Washington — Democrats in Washington are bringing back their most comprehensive plastics environmental legislation with what they say are stronger targets aimed at reducing single-use plastics, eliminating toxic substances in packaging and strengthening environmental justice provisions.
The new version of the sprawling Break Free From Plastic Pollution Act, which was introduced Oct. 25 by Sen. Jeff Merkley, D-Ore., and Rep. Jared Huffman, D-Calif., renews a call for national extended producer responsibility programs requiring companies to pay more to support recycling and it includes a 10-cent national bottle deposit.
Environmentalists praised the bill for putting more onus on companies for cleaning up plastic pollution, including an EPR similar to that passed in California and three other states.
Industry groups said the law is more extreme than earlier versions of Break Free and moves further away from what they consider workable.
Merkley and Huffman framed the bill as addressing public health and toxic emissions problems, in addition to recycling, and said it incorporates other Democratic legislation on Capitol Hill that would limit permits for new plastics factory construction and require EPA to crack down on pellet leakage from manufacturing plants.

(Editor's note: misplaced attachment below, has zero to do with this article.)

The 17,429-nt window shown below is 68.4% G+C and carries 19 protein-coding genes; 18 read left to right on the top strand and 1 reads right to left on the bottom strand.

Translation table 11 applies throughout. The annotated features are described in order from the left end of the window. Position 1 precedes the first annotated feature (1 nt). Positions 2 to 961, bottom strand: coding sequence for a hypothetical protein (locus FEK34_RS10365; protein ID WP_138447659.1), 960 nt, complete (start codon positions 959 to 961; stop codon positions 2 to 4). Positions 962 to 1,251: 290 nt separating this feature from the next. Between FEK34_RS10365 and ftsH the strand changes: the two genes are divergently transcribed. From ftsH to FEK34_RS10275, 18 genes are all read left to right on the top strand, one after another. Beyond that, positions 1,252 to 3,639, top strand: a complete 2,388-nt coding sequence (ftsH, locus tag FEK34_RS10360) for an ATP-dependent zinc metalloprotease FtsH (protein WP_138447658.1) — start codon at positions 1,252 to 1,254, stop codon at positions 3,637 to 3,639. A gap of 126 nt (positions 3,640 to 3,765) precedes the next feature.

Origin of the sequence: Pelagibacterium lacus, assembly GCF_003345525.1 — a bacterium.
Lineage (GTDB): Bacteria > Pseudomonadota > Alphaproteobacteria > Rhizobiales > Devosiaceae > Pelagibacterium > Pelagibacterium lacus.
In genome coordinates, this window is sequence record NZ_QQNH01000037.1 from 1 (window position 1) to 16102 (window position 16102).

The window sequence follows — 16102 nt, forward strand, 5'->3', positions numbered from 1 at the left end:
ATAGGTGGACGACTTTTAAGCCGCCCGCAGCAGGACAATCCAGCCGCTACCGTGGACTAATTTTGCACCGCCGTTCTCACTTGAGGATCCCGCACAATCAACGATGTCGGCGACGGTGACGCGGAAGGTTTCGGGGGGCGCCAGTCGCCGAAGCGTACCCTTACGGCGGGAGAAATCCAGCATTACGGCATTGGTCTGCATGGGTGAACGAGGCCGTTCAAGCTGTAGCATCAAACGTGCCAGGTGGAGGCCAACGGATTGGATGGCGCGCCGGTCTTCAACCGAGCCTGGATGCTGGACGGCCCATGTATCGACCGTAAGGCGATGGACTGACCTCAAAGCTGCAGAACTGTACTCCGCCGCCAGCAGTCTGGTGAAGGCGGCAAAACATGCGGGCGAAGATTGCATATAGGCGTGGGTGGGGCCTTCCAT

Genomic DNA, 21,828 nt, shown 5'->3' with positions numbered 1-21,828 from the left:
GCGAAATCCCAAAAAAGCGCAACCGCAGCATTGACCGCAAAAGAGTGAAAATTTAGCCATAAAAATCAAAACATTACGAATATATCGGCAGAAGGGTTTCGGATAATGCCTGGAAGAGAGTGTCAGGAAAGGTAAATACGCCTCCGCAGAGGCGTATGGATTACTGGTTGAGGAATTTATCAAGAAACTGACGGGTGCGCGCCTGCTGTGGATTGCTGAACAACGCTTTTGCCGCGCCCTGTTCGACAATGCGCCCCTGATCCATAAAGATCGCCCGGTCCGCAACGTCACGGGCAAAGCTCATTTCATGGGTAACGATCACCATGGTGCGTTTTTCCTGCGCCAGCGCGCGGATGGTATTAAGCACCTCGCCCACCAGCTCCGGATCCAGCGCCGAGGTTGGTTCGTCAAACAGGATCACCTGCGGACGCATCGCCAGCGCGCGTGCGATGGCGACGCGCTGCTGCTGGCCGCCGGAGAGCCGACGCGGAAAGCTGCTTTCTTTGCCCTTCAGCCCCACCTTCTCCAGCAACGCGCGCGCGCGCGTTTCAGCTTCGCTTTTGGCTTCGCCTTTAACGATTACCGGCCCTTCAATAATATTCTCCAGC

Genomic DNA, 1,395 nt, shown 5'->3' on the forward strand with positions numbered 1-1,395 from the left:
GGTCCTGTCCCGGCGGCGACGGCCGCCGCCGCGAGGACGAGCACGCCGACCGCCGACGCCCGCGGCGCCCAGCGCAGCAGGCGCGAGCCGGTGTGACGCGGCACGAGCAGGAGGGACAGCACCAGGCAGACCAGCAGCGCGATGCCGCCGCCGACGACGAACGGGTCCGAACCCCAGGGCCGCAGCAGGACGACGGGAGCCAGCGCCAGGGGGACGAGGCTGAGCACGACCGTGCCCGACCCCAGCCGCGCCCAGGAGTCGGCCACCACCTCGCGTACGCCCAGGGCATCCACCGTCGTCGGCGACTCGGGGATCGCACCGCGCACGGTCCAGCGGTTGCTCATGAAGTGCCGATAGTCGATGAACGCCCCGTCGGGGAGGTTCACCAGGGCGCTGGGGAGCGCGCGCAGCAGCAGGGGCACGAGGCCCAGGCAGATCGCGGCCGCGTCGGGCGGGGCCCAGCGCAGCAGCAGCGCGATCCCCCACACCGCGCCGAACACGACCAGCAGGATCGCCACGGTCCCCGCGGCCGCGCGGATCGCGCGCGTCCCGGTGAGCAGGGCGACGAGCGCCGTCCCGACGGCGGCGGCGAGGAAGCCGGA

"Plastic pollution is a public health crisis that can only be solved with bold actions," Merkley said. "Additionally, plastics produce greenhouse gas emissions and release toxins throughout their entire lifespan, and it is front-line communities who are disproportionately exposed to the dangers from plastic production."
In a statement, Huffman noted his opposition to chemical recycling. The bill would prevent labeling plastics from chemical recycling as post-consumer for purposes of meeting the bill's recycled-content requirements.
"Plastic pollution isn't just a problem for our oceans and climate. It's a massive environmental injustice. Communities are overburdened with plastics' toxic air and water emissions and the false promises of so-called chemical recycling," Huffman said.
The legislation would also require resin makers and importers to pay a fee on materials sold into beverage and covered packaging materials, to be used for environmental cleanup and to support infrastructure for reusable packaging. That echoes a tax on single-use resin proposed by others in the Senate.